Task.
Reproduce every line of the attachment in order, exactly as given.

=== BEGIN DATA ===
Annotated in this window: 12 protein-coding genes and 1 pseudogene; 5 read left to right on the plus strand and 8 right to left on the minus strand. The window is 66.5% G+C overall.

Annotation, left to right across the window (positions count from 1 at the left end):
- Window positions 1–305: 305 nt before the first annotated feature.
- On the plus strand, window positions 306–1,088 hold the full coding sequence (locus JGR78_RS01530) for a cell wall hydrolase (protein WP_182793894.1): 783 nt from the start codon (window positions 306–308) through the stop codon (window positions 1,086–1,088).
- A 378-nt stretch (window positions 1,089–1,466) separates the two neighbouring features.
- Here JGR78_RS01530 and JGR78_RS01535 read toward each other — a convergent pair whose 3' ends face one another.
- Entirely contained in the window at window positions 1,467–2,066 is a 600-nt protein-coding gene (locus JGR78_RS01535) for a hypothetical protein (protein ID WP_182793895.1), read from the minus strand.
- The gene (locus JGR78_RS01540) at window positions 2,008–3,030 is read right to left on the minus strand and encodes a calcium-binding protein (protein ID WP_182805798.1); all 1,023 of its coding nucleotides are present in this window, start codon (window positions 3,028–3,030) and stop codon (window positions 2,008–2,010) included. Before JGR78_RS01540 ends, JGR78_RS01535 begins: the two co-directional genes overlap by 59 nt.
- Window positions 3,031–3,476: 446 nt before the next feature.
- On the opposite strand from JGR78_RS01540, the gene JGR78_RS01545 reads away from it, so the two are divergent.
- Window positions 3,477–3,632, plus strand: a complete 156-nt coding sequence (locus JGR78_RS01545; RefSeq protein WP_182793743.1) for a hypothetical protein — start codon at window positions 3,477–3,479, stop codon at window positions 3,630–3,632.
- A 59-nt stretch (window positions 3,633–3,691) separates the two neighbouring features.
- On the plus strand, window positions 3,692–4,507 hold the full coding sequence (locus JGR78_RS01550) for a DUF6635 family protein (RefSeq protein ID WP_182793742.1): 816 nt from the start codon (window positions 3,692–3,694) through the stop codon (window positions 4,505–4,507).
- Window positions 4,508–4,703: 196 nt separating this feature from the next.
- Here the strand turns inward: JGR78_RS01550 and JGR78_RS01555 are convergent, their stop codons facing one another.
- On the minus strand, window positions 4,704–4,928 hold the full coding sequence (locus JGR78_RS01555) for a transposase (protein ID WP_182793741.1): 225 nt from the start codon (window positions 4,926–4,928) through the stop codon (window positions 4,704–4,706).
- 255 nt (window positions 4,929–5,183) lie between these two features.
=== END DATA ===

Annotated in this window: 12 protein-coding genes and 1 pseudogene; 5 read left to right on the plus strand and 8 right to left on the minus strand. The window is 66.5% G+C overall.

Annotation, left to right across the window (positions count from 1 at the left end):
- Window positions 1–305: 305 nt before the first annotated feature.
- On the plus strand, window positions 306–1,088 hold the full coding sequence (locus JGR78_RS01530) for a cell wall hydrolase (protein WP_182793894.1): 783 nt from the start codon (window positions 306–308) through the stop codon (window positions 1,086–1,088).
- A 378-nt stretch (window positions 1,089–1,466) separates the two neighbouring features.
- Here JGR78_RS01530 and JGR78_RS01535 read toward each other — a convergent pair whose 3' ends face one another.
- Entirely contained in the window at window positions 1,467–2,066 is a 600-nt protein-coding gene (locus JGR78_RS01535) for a hypothetical protein (protein ID WP_182793895.1), read from the minus strand.
- The gene (locus JGR78_RS01540) at window positions 2,008–3,030 is read right to left on the minus strand and encodes a calcium-binding protein (protein ID WP_182805798.1); all 1,023 of its coding nucleotides are present in this window, start codon (window positions 3,028–3,030) and stop codon (window positions 2,008–2,010) included. Before JGR78_RS01540 ends, JGR78_RS01535 begins: the two co-directional genes overlap by 59 nt.
- Window positions 3,031–3,476: 446 nt before the next feature.
- On the opposite strand from JGR78_RS01540, the gene JGR78_RS01545 reads away from it, so the two are divergent.
- Window positions 3,477–3,632, plus strand: a complete 156-nt coding sequence (locus JGR78_RS01545; RefSeq protein WP_182793743.1) for a hypothetical protein — start codon at window positions 3,477–3,479, stop codon at window positions 3,630–3,632.
- A 59-nt stretch (window positions 3,633–3,691) separates the two neighbouring features.
- On the plus strand, window positions 3,692–4,507 hold the full coding sequence (locus JGR78_RS01550) for a DUF6635 family protein (RefSeq protein ID WP_182793742.1): 816 nt from the start codon (window positions 3,692–3,694) through the stop codon (window positions 4,505–4,507).
- Window positions 4,508–4,703: 196 nt separating this feature from the next.
- Here the strand turns inward: JGR78_RS01550 and JGR78_RS01555 are convergent, their stop codons facing one another.
- On the minus strand, window positions 4,704–4,928 hold the full coding sequence (locus JGR78_RS01555) for a transposase (protein ID WP_182793741.1): 225 nt from the start codon (window positions 4,926–4,928) through the stop codon (window positions 4,704–4,706).
- 255 nt (window positions 4,929–5,183) lie between these two features.